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Level of Globalization in Thailand Research Paper

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Updated: Sep 28th, 2021


Thailand is an Asian country with an area of 513,115 sq km which is almost equivalent to the size of France. It has a population of 65.28 million people with a labor force of 36.43 million people. The country was never colonized.

Thailand Economic Growth

Thailand’s economic growth has been steady with a respectable 6.6% growth rate. However, this growth has not been achieved year in year out and it has also not been similar in all sectors of the economy. 1980 to 1990 is the time when Thailand experienced the highest growth rate which averaged 9.1percent per annum. These growth rates were necessitated by the growth in the manufacturing sector.

The coefficient of variation of rates of growth also decreased to only 0.27. This period was the most stable in terms of the country’s economic performance. However, the period from 1997 to 2000 was a very difficult period for the economy of Thailand with the economy only growing by -0.9 percent. This was accompanied by a bulging standard deviation of 7.1 percent. Hence the country turned from its course of a prosperous country to a difficult course of economic hardships. The GDP drop in this period corresponded with reduced uses of capital stock and reduced uses of labor input. In terms of demand, the shrinking of the investment demand was the downward force that led to the recession in 1997-2000. The economic recovery process is still very shaky and the situation in the country in 2001 was deemed to be worse than in 2000. This is because the economic growth rate has stagnated with the unemployment rate increasing rapidly (Alesina, 2007)

Banks in the country are still reluctant to lend lest they fail to get back repayments because of the borrowers’ balance sheets which are undercapitalized and also due to unfavorable macroeconomic outlook. The 7 percent per annum economic growth rate in the country over the four decades has raised the well-being of the people in the country. The income poverty levels sharply declined substantially to 11.2% (headcount ratio) in the period 1990-1996 which was the lowest from 57% which was experienced in 1960-1970. This trend has however increased to 14.2% in the year 2000-2007. In summary form this trend has taken the following shape 1962-1963 the poverty incidence was 57%,1968-1969 the poverty incidence was 39%,1975-1976 the poverty incidence was 31%,1981 the poverty incidence was 23%,1986 the poverty incidence was 29.5% and from 1988 to 2007 the poverty incidence decreased from 32.6 percent to 14.2 percent. (Alesina, 2007)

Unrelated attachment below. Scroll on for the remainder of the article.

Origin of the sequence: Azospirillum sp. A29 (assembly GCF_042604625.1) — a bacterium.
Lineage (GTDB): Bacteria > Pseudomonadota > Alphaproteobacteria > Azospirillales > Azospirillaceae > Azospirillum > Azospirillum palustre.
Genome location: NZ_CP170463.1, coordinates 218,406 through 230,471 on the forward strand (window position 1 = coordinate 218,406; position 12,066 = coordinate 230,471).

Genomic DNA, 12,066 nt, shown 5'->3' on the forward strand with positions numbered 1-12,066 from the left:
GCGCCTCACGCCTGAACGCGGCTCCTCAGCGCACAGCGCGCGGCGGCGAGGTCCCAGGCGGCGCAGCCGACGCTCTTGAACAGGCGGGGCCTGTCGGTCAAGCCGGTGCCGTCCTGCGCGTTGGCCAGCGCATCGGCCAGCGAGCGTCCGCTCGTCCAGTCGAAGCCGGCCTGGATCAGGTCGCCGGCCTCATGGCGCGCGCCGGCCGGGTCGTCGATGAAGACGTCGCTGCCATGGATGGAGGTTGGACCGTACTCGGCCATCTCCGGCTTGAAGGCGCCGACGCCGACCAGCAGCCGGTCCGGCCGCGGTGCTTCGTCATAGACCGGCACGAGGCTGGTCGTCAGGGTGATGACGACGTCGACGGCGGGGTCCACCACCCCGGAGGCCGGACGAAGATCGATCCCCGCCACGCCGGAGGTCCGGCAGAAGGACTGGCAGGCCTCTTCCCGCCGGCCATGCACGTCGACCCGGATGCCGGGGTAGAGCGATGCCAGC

The country’s overall growth rate has been a result of increases in input use and increases in total factor productivity, (TFP). The main engines of growth are agriculture, industry, manufacturing, and services, and factors of production such as capital, labor, and land. From 1981 to 1985 the total factor production was 9.7 while from 1986 to 1995 the total factor production amounted to 17.3.1986 to 1990 the total factor production was 31.3 and from 1991 to date, the total factor productivity has been at the lowest level of 0.4.

Thailand has for a long time been the top agricultural exporter. This has been necessitated by the continued research and development in the agricultural sector. The research was started as early as 1950 which resulted in the first approved maize variety, Suwan-1. Diseases such as downy mildew have also been contained by the effectiveness of the chemicals that have been researched and approved. The most advanced development is the transgenic plant which is the resistant papaya developed by the agricultural department and Cornell University.

The country’s infrastructure and institutions are unevenly spread in the country with most of the well-furnished infrastructure and institutions concentrated in Bangkok. Telecoms, water, electricity and transport facilities are mainly are more developed in the capital than in the countryside. The country’s institutions are divided into telecommunications, financial and postal services (Benabou, 2003).